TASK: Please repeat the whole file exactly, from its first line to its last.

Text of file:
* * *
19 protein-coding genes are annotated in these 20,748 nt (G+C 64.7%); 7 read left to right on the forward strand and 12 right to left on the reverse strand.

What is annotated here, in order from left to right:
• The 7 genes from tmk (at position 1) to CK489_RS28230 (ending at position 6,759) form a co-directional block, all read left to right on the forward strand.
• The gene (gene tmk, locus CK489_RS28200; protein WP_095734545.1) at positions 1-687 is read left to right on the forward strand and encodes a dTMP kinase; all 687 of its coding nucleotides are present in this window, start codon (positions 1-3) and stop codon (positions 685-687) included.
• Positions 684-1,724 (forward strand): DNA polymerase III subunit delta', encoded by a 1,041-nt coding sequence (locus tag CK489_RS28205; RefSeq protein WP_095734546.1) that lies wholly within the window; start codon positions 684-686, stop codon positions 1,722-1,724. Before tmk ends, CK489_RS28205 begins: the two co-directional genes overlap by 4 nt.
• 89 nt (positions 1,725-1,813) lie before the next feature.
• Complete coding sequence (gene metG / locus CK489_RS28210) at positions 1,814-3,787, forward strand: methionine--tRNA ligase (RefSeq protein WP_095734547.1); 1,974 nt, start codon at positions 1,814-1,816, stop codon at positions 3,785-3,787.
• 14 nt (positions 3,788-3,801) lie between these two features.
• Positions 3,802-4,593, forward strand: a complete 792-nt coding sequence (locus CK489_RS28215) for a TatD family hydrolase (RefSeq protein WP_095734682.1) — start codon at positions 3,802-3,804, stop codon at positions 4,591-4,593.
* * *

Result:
19 protein-coding genes are annotated in these 20,748 nt (G+C 64.7%); 7 read left to right on the forward strand and 12 right to left on the reverse strand.

What is annotated here, in order from left to right:
• The 7 genes from tmk (at position 1) to CK489_RS28230 (ending at position 6,759) form a co-directional block, all read left to right on the forward strand.
• The gene (gene tmk, locus CK489_RS28200; protein WP_095734545.1) at positions 1-687 is read left to right on the forward strand and encodes a dTMP kinase; all 687 of its coding nucleotides are present in this window, start codon (positions 1-3) and stop codon (positions 685-687) included.
• Positions 684-1,724 (forward strand): DNA polymerase III subunit delta', encoded by a 1,041-nt coding sequence (locus tag CK489_RS28205; RefSeq protein WP_095734546.1) that lies wholly within the window; start codon positions 684-686, stop codon positions 1,722-1,724. Before tmk ends, CK489_RS28205 begins: the two co-directional genes overlap by 4 nt.
• 89 nt (positions 1,725-1,813) lie before the next feature.
• Complete coding sequence (gene metG / locus CK489_RS28210) at positions 1,814-3,787, forward strand: methionine--tRNA ligase (RefSeq protein WP_095734547.1); 1,974 nt, start codon at positions 1,814-1,816, stop codon at positions 3,785-3,787.
• 14 nt (positions 3,788-3,801) lie between these two features.
• Positions 3,802-4,593, forward strand: a complete 792-nt coding sequence (locus CK489_RS28215) for a TatD family hydrolase (RefSeq protein WP_095734682.1) — start codon at positions 3,802-3,804, stop codon at positions 4,591-4,593.